German department store chain Real to be broken up, threatening 34,000 jobs

The piecemeal breakup of the Real department store chain has begun following Metro AG’s announcement last week of the sale of the chain to a property investor.

The CEO of the wholesale giant Metro, Olaf Koch, sold Real to the Russian investor SCP Group, which cooperates with the German real estate investor X+Bricks. The 300 million euro deal affects 276 stores plus Real’s digital business, including the online marketplace real.de, and 80 other properties.

“Around 34,000 employees will be taken over with their contracts under the previous conditions,” Metro declared last Friday. But the jobs of the 34,000 employees will not stand in the way of the real estate sharks making a profit: the new owners announced they will not retain a single store for more than two years if necessary.

In an interview with business daily Handelsblatt, the head of the SCP group, Marjorie Brabet-Friel, indicated that the department store chain will be broken up. “Real as it is today is not sustainable,” she said. Most of the 276 stores will likely be resold to competitors, such as Kaufland and Edeka.

Some of the Real department stores are to be converted for variable use, so that several companies, such as grocery and drugstore chains Rewe, Aldi, Lidl and DM, can move in. At least 30 stores will be closed. The SCP Group is also giving up the digital business.

Werner Klockhaus, chairman of the General Works Council, warned that there could immediately be “about 10,000 unemployed,” i.e., almost one in three employees.

Not even 20 percent of the stores will continue to operate under the Real brand. Some 50 stores will remain under the umbrella of the SCP Group for two years. Savings are to be achieved primarily by obtaining lower prices in purchasing. In other words, the employees of the suppliers—workers at wholesalers and meat factories, as well as farmers—are to be further exploited so as to secure the profits of the real estate speculators. If the resulting businesses do not make sufficient profits, they too will be closed or resold. In view of the already ruinous price war, the outlook for these stores appears bleak.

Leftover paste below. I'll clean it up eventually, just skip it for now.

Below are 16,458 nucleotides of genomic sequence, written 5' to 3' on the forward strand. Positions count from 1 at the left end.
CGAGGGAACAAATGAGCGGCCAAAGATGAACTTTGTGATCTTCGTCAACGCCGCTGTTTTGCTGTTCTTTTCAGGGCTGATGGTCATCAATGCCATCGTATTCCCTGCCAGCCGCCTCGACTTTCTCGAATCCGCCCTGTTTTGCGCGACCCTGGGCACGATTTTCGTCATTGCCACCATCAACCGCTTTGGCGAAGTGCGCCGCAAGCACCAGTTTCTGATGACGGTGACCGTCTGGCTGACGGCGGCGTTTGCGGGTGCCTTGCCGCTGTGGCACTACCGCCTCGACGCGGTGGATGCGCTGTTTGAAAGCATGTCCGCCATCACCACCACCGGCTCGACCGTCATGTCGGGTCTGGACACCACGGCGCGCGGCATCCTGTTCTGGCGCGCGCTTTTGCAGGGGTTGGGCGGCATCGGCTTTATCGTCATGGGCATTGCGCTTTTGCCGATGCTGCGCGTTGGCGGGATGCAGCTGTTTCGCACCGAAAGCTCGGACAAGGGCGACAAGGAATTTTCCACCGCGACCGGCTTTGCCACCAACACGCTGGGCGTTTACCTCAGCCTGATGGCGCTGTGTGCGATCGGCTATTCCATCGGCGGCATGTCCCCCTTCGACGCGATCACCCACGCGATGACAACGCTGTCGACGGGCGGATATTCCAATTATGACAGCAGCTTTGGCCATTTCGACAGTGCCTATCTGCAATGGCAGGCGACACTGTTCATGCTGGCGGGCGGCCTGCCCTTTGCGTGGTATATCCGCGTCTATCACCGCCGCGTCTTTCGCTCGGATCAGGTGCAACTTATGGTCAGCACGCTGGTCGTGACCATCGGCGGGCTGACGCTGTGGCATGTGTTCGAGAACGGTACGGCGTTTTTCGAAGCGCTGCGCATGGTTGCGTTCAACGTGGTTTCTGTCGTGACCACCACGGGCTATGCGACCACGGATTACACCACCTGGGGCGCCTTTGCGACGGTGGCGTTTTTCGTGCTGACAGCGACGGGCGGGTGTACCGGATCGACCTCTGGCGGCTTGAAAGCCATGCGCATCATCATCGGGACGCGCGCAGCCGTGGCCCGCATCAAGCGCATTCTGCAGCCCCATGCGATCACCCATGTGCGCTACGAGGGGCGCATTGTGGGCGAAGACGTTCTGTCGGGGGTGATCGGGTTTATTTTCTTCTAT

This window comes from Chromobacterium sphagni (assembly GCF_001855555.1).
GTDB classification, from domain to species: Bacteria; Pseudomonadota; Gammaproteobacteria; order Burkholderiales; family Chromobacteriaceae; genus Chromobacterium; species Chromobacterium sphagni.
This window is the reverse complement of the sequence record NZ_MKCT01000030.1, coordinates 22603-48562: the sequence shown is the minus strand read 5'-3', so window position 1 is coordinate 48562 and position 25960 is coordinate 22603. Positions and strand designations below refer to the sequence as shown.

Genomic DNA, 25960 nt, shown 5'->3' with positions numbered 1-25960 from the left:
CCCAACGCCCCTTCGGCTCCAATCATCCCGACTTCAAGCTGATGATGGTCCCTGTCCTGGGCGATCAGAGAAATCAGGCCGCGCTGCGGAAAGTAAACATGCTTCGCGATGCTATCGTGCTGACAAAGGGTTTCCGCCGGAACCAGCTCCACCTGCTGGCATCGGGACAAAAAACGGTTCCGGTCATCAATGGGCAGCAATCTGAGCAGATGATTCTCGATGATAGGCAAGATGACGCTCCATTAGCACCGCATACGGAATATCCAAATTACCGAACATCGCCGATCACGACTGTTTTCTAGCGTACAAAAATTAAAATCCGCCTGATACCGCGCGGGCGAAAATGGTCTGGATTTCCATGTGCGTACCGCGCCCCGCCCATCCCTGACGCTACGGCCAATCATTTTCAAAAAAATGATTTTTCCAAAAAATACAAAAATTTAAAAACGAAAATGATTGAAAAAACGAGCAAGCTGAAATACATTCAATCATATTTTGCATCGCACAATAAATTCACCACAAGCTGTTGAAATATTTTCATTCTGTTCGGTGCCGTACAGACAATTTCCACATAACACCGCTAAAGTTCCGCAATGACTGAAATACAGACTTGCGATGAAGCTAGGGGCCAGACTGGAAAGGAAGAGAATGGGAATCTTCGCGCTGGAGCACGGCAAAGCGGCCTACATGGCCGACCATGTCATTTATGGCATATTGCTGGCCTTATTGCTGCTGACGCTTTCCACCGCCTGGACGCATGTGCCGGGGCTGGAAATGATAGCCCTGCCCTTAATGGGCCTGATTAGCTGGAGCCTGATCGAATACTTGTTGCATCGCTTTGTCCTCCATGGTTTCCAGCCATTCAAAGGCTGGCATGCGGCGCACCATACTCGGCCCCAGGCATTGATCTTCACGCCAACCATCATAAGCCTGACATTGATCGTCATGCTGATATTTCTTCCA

All employees whose jobs are sold off along with their stores will have to prepare for new wage cuts because Real’s competitors are expected to pay even lower rates. The daily Süddeutsche Zeitung wrote that Real’s already low wages were not “competitive” with “market-dominant competitors” such as Edeka and Rewe, which pay their cashiers and warehouse staff up to 30 percent less.

At present, it is not even known which Real stores are to be closed, sold or converted. “You have to look at each location separately,” Brabet-Friel explained in Handelsblatt. “Some are already very successful, others need a new partner to become successful again.”

The workers are to be strung along for another four to five months, when it should be clear which Real stores will close.

Meanwhile, competitors are circling the ailing company like vultures. Kaufland already has a list of stores in which the company, part of the Lidl empire, is interested, reports Lebensmittel Zeitung. Kaufland wants to take over at least 100 stores, mainly in North Rhine-Westphalia and Northern Germany, where the company has opened only a few so far. Apparently, the focus of interest is on smaller stores with an average of 5,500 square metres of sales area. But Kaufland also plans to take over two large Real stores in Baden-Württemberg, in the towns of Karlsruhe-Durlach and Böblingen-Hulb.

Real employees face a similar fate as the 25,000 mainly women who worked for Schlecker. They lost their jobs in 2012 when the drugstore chain went bankrupt.